[Somalia: Update]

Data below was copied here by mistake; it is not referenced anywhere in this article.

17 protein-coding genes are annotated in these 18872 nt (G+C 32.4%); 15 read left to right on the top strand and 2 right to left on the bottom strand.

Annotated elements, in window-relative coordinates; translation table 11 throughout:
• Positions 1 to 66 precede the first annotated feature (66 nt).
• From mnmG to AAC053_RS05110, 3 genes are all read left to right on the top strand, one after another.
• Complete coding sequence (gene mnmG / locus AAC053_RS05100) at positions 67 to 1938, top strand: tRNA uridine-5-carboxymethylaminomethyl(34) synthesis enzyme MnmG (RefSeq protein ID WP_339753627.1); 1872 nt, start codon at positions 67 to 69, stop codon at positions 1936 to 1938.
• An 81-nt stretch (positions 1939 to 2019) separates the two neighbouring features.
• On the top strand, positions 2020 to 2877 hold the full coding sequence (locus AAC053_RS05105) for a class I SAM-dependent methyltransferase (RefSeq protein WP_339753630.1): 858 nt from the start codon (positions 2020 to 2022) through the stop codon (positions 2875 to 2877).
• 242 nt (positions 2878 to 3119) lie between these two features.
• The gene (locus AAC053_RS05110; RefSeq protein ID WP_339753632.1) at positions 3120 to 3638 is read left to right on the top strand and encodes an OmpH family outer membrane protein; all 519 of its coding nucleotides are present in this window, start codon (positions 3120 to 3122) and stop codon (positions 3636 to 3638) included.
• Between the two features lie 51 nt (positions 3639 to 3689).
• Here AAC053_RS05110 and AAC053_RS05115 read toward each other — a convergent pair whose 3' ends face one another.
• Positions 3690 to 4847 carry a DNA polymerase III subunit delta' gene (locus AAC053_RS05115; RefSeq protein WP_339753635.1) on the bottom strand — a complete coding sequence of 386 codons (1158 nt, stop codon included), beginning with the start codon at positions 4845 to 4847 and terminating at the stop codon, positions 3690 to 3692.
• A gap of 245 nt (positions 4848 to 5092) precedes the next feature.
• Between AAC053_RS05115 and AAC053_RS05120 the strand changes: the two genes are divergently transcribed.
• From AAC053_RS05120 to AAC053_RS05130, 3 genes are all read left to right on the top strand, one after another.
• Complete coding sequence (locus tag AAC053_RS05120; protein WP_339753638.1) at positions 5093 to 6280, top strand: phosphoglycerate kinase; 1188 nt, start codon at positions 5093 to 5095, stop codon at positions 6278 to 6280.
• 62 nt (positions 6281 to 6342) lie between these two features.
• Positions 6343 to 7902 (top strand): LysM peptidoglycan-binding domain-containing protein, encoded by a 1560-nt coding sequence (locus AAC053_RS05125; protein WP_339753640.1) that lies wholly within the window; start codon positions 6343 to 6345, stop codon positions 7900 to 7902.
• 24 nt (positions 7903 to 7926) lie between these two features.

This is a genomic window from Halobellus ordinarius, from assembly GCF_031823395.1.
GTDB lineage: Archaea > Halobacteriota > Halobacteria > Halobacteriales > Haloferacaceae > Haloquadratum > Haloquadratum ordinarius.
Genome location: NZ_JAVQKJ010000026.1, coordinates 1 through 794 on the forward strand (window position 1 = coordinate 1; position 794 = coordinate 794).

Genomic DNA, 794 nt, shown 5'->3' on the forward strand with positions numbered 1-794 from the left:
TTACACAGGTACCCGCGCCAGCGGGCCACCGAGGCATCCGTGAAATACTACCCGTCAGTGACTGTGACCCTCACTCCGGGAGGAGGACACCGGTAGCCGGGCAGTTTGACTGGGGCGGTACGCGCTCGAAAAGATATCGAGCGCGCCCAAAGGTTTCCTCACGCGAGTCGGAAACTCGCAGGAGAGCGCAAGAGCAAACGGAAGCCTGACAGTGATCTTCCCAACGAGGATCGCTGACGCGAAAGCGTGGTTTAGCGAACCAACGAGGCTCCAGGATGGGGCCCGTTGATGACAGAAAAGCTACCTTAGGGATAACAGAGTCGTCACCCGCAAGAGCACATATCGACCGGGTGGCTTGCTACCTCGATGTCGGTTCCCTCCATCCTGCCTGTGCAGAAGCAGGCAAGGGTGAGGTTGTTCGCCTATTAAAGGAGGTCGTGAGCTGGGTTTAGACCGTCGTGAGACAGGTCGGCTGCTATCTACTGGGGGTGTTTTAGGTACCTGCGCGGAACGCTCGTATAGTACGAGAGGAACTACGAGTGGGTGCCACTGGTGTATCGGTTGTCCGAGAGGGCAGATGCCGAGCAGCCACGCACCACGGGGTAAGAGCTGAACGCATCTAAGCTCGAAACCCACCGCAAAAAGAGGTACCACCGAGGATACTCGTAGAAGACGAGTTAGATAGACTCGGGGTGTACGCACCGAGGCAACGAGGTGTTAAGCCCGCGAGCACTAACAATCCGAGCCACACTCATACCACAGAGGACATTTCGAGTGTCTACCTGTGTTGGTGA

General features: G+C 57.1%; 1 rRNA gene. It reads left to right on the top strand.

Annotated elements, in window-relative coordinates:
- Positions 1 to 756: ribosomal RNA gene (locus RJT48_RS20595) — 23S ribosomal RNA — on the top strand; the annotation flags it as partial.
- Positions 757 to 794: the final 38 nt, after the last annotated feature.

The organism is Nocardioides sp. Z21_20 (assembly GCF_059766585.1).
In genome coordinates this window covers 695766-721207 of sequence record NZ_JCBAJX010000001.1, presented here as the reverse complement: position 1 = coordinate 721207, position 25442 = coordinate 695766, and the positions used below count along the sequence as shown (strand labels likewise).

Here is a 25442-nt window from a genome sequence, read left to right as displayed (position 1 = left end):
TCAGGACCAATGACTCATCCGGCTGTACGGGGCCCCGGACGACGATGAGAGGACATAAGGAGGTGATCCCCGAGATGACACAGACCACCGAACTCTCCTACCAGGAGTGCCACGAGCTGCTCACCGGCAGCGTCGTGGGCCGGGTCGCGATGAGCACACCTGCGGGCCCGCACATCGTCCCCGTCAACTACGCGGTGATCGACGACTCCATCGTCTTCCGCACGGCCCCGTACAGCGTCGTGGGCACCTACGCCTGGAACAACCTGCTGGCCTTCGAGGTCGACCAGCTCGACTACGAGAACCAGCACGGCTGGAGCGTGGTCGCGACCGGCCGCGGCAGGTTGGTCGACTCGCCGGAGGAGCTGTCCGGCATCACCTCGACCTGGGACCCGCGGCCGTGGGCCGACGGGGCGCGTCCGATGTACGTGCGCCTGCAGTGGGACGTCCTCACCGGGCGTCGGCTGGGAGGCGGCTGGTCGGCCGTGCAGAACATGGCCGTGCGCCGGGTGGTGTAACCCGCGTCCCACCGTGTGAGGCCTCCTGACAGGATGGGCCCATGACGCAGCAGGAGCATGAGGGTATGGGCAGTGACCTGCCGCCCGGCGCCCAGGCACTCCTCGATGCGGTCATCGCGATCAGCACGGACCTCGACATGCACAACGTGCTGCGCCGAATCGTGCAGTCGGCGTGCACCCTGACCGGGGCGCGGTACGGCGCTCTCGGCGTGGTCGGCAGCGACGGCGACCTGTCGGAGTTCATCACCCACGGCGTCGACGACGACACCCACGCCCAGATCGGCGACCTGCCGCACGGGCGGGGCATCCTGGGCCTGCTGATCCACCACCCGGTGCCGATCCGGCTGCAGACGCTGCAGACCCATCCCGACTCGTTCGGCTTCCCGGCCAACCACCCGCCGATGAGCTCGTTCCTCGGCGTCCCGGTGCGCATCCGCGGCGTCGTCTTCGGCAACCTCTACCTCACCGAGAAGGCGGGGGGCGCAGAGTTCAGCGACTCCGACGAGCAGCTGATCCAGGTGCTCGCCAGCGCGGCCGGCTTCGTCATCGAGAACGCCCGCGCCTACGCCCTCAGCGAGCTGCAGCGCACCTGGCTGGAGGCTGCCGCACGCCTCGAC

On Somalia, yesterday there were eight U.S. military relief flights to four destinations. The total was 82 metric tons of humanitarian aid. The breakdown is as follows: four flights to Belet Weyne with 38 metric tons, two flights to Baidoa with 24 metric tons, one flight to Oddur with nine tons, and one flight to Wajir, Kenya, delivering 11 tons. Two of the flights to Baidoa did not take place because the C-130s were instead used to support the airlift of U.N. food security guards from Djibouti to Mogadishu. And today they have projected four flights to Baidoa and three flights to Belet Weyne. Some of the airplanes are also moving security guards and equipment to Mogadishu today. And with those updates, I'd be glad to take your questions. Q Richard, you had said earlier that the teams were scouting other sites for food to be flown into Somalia. Are you waiting for military troops to protect sites? Have sites been chosen? MR. BOUCHER: Well, when we said that, that was before we added the town of Oddur in Somalia. So we've added one in recent -- in about the last week, and I think the teams are still looking at other places they might go to. But it's a matter more of finding places where we can land and distribute supplies efficiently to people that need it. Q When are the rest of the Pakistani troops due to be there? MR. BOUCHER: There are -- let's see -- the remaining 20 of the advance party -- the advance party was supposed to be 60. There were 40 that I reported on yesterday. There were additional flights that arrived today, bringing the remaining 20, together with more of their equipment; and we're still working with the U.N. and the Government of Pakistan on arrangements to transport the additional troops to bring the total up to 500. Q Richard, on Yugoslavia, is the United States disappointed that the U.N. so far has been unable to act on the "no-fly" zone? MR. BOUCHER: The "no-fly" zone is an idea that, as I think we said last week, is being looked at, is under consideration. It's something that we're looking at and that we're discussing with allies. As you know, all the parties at the London Conference agreed on a ban on military flights in Bosnia-Hercegovina, and we've been talking within the U.S. Government and with allies on how best to bring that ban into effect. The resolution that we passed last night -- 776 -- stresses the importance of air measures such as the flight ban whose rapid implementation could reinforce humanitarian relief activities in Bosnia-Hercegovina. At this point we ourselves haven't made any decisions, either by ourselves or along with allies, on what will be the best way to implement that ban on flights. I'd point out that in addition at the London Conference they established mechanisms to pursue all the agreements that were reached in London, including the agreement on the ban on military flights, and that indeed the Confidence Building Measures Working Group in Geneva has been meeting to discuss the security of relief flights, including implementation of the ban; and the Yugoslav parties are part of that. Q But why haven't you made a decision? I mean, is it because you just as your -- you seem to be very casual about it, and yet a senior U.S. official who talked about it on background last week said the United States was looking hard and actively at it and seemed to be -- you know, give the impression that there was a little more compelling atmosphere. MR. BOUCHER: I would say, Carol, without getting into unnamed officials, that we are indeed looking at it. We're looking at it actively. We're discussing it with some of our allies. I believe Secretary Cheney indicated -- at least from what I've read in the press, he indicated that he was going to be discussing it with some of the European allies in the next couple days. What we have been doing over the last several days is to secure the resolution that will implement what is obviously the first priority right now, and that's to implement the expanded U.N. relief operation that was recommended by the Secretary General -- the beefing up of UNPROFOR to ensure that humanitarian supplies reach the people who needed them. And so that was something that we were working on that we got passage of a resolution on last night. Q Do you find, though, that the United States perhaps has less clout in this, at this point in time, on Yugoslavia because it's not committing ground troops to this expanded peacekeeping effort? MR. BOUCHER: I don't think I'd describe it that way. We've played an active role. We've played a very active role in London, working with the U.K. and the EC and the others, and we'll continue to play an active role. We've appointed Ambassador Zimmermann. We have people on the ground in Geneva, and we're working very hard on all these things. Q Richard, do any of our allies still support the idea of the air cap or "no-fly" zone? MR. BOUCHER: You'd have to ask them. Q You said a couple moments ago that no decision had been made on how to implement that ban, meaning the ban on flights. MR. BOUCHER: Yes. Q Does that mean that the U.S. view now is that a new U.N. resolution might not be necessary in order to implement that ban -- that is, that you could, in consultation with our allies, if you and allies decided on it, take that measure to implement the ban without a U.N. resolution? MR. BOUCHER: I don't think I ever said that there would be a U.N. resolution necessary to implement this. This is something that the parties agreed to in London, that they agreed to do. I suppose there are some things that might require a resolution and others that might not. I don't know at this point. But, as I said, we haven't made a decision on how best to achieve the ban on military flights that the parties agreed to in London. Q Your view is that implementing that ban would not constitute an expansion, in your words, of the UNPROFOR force, right? MR. BOUCHER: It depends on how it was done, Ralph. I can't say at this point exactly what it would require. Q You said to ask the allies what their position is with regard to having this kind of air ban and policing it. So far you've very carefully not said what the U.S. position is with regard to it. In these consultations, is the U.S. (a) favoring an air ban? Is the U.S. willing to play a role in enforcing the "no-fly" zone? You must in the course of consultations be able to state the U.S. has a position. Or does the U.S. not have a position and really doesn't know where it stands on this particular issue? MR. BOUCHER: Well, Terry, those aren't exactly the two alternatives that I would choose from. Let me try to explain it to you as follows. First of all, the U.N. Security Council, including ourselves, stressed in the resolution last night, whose main purpose was to implement the expanded UNPROFOR -- the expanded provisions, measures, necessary to provide the relief to people who need it. In that resolution we also agreed on the importance of the flight ban that was agreed to in London. That's something which would help from the standpoint of the relief supplies and might have other beneficial effects as well if that were implemented. It's being discussed in the Confidence Building Group. It's an example of the kind of thing that might be useful. Second of all, I think I told you very clearly that we are discussing this, that we're actively considering it, that we're discussing it within the U.S. Government as well as with other allies. We know from Secretary Cheney that he's discussing it. But I also said that at this point we haven't made a firm decision on what's the best way to implement this ban to ensure that it comes into effect. So that's what I said. Q Richard, does the U.S. think that ground monitoring would be at all effective? Is that in -- MR. BOUCHER: I'm not in a position at this point to get into any particular option. Q Richard, is the U.S. satisfied with the attitude or the level of support that the allies are getting in the Security Council from China? Apparently there was a long recess last night at the U.N. and a discussion or dispute between China and the U.S. on the resolution and the wording of the resolution. So what happened? MR. BOUCHER: I didn't follow the play-by-play last night, so I don't know exactly what happened in our discussions of this particular resolution. So I can't comment on that. Q But would you say that you characterize the Chinese attitude as being constructive? MR. BOUCHER: Again, I don't know the particular positions that individual countries have taken on this resolution, so I couldn't try to characterize it. Q Richard, has there been any resolution to the investigation into the downing of the Italian cargo plane? MR. BOUCHER: Not that we know of, no. Q There were some reports yesterday that the culprit was a -- the weapon used was a U.S.-made Stinger. Do you have any comment on that? MR. BOUCHER: There were some charges and statements like that a week or so ago. We are still awaiting the official reports of the United Nations and the Italian Government on the plane incident. Q Did that come from Iran via Afghanistan? MR. BOUCHER: Howard, let's not speculate until we know what the people who know something about this establish as a cause. Q Richard, do you have any reaction to the renewed shelling of Sarajevo apparently by artilleries both monitored and not monitored by the U.N.? MR. BOUCHER: Yes. Maybe I should give you the overall, and then we'll talk about heavy weapons and what's going on with them. Overall, Sarajevo suffered heavy shelling overnight. The Parliament building and the Holiday Inn hotel were among the sites that were hit by Serbian fire. The U.N. Protective Forces reported that some shelling took place from both monitored artillery sites and from undeclared artillery weapons. UNPROFOR has also reported that water and power were restored to some parts of Sarajevo. The humanitarian airlift, as I mentioned, remains suspended. Elsewhere in Bosnia-Hercegovina this morning attacks from Serbian forces were reported against the cities of Bihac, Brcko, Jajce, Gorazde. Tuzla reportedly was attacked also by Serbian artillery. As we said yesterday, the process of grouping heavy weapons so that the U.N. can monitor them is underway. Not all the weapons subject to this grouping have yet been concentrated. We're very disturbed by the continued shelling, and we're also disturbed to learn that some artillery has not been declared in accordance with the agreements made in London. The continued shelling will only undermine this opportunity to stop the killing. It's important to remember that the U.N. does not have physical control of the weapons even when they are grouped; and even when grouped, there's no guarantee that the weapons cannot be fired. We also have reports this morning that Bosnian Government forces have launched counter-attacks and have begun shelling points where heavy weapons are concentrated. Once again, we call on all the parties to cooperate fully with the implementation of the agreements that they made in London in order to put an end to the fighting; and we believe that putting an end to the fighting is, of course, in the interests of all the parties. Q When you say that some of the shelling came from monitored positions or monitored sites, I guess I'm not familiar enough with what the situation is on the ground. But does that mean that at places where UNPROFOR monitors are present -- essentially, under the auspices of UNPROFOR -- shelling is taking place of Sarajevo? MR. BOUCHER: I wouldn't say that the shelling is under the auspices of UNPROFOR. But I think you've seen the wire reports and the other reports of people talking to the U.N. people. They're not in a position to prevent it, even at the sites where the equipment has been grouped. The idea, of course, as we talked about yesterday, is that the heavy weapons that are concentrated and monitored would not be used. Certainly, even, I think, all the parties -- but at least the Bosnian Serbs -- agreed in London that they would not initiate fire from these positions. But I've described the situation to you today; and unfortunately it contains elements of violence and shelling from these weapons that are under monitoring as well as weapons that haven't been declared and put under monitoring, as well as now reports of attacks being launched, shelling, by the Bosnian Government side against the concentrations of heavy weapons. Q Pardon me for asking a fairly obvious question, then, but -- Q (Inaudible) MR. BOUCHER: Bosnian Serb. Q -- that pretty clearly indicates that the monitoring doesn't actually prevent violence, so of what use is it? What's the point? MR. BOUCHER: The point is that it is a step that's designed to make it less likely that these weapons are fired and hopefully to put an end to this kind of firing. It provides some kind of assurance to the parties that they know where they are and hopefully some kind of assurance that they might not be used. But it's a step that's not complete yet. It's a step that's underway, and it's a process that we're continuing our efforts and especially the U.N. is continuing their efforts to see completed. Q Correct me if I'm wrong, but I thought that the deal was that these weapons would only fire if fired upon. There was no deal that they weren't going to fire at all. MR. BOUCHER: I think there was. If you look back at the letter that Karadzic signed in London, it said that he would immediately not initiate fire from these weapons, and then had the four-day/seven-day deadlines for the grouping and the U.N. supervision of them. Indeed, I think after that he said that he wouldn't fire them unless he was fired upon. Of course, one guy's idea of what's fired upon and the other guy's idea of what's fired upon may be quite a bit different, so I really have to leave it to the U.N. to kind of arbitrate this, but, moreover, leave it to the U.N. to keep pursuing the goal of grouping these weapons, monitoring these weapons and seeing happen what we all want to see happen, and that's to see them stop killing people. Q Richard, do you have any indication of provocative actions by the Muslim Bosnians -- the Muslims in Bosnia? You were referring -- MR. BOUCHER: I don't know if you're asking a more general question. I reported today on some of their counter-attacks and the fact that they appear to be shelling some of these areas where the weapons are grouped. I don't have any broader list of actions that they're taking today. Q Richard, where do the Bosnians get their artillery? MR. BOUCHER: This is sort of general Bosnians? I mean, there were tons of -- Q Bosnian Muslims, the ones that you say are firing on Bosnian Serbs? MR. BOUCHER: Oh, I don't know. You'd have to ask them. There are plenty of weapons out there to go around. I've never doubted that anybody can get their hands on a couple mortars. Q But a couple of months ago Haris Silajdzic was calling on the U.S. to give him artillery and the EC to give him artillery because they didn't have any. So it would appear in the last two months that somehow they've come up with it. MR. BOUCHER: I don't know exactly. All we know is that shells are falling. I didn't say exactly where they came from, whether they're mortars or some specific kind of artillery. I don't know. Q The Russians said today that they think that excluding the former Yugoslavia from international organizations would be counterproductive. How much of an obstacle is that to your efforts to do that? MR. BOUCHER: I hadn't seen that Russian statement so I don't know how to evaluate it at this point. Of course, you know our position, and that's that they don't -- the so-called FRY, the Federated Republic of Yugoslavia -- does not deserve recognition as a continuation state. It should apply for membership to any organizations that it wants to be a member of and meet the criteria for doing that. I haven't seen the Russian statement, so I really don't know how to evaluate it. Q Do you have anything further on the Iranian shipment of weapons into the region? Any additional shipments the U.S. is prepared to disclose at this point? MR. BOUCHER: No, nothing new that I'm aware of. Q Anything you're aware of about an Iranian response to the U.N. letter? MR. BOUCHER: Not that I've heard of. It's something I'd have to check on. Q Another subject? Q Is China boycotting the Mideast arms talks? MR. BOUCHER: Again, we've addressed that before. We've seen their public statements that say that they would find it difficult to participate, but you'll have to ask China for what it's intentions are. Q But the Mideast arms talks are starting today. MR. BOUCHER: Oh, the Mideast arms talks. I thought you were talking about the arms control in the Middle East thing. Q No. The multilaterals in Moscow that opened today. MR. BOUCHER: I don't know. I'd have to check. Q You did that yesterday. Or you said yesterday that we would have a list of the other participants. MR. BOUCHER: I said yesterday I'd get you a list of the participants in the water talks, and I think I did. Nobody seemed to want the list of the participants in the Moscow talks, and I didn't bring it with me today. So I don't know if they -- Q Can you make it available in the Press Office? Can we have -- I think -- well, the record will show whatever was said yesterday, but I think what was said yesterday was that the list of participants in all the multilats there taking place would be made available. MR. BOUCHER: Well, I don't think so, Ralph, but I'd be glad to make available to you -- Q Whatever the record says -- MR. BOUCHER: -- our best list of who's in Moscow for these talks. Q And you don't know whether China is in them or not. You didn't look at the list? MR. BOUCHER: I don't know whether China is there or not. I don't remember. Q Richard, I believe you'll find that China is boycotting or has told the United States that it is boycotting, and so could you get a response from the U.S. Government? MR. BOUCHER: I'll find out if we have anything.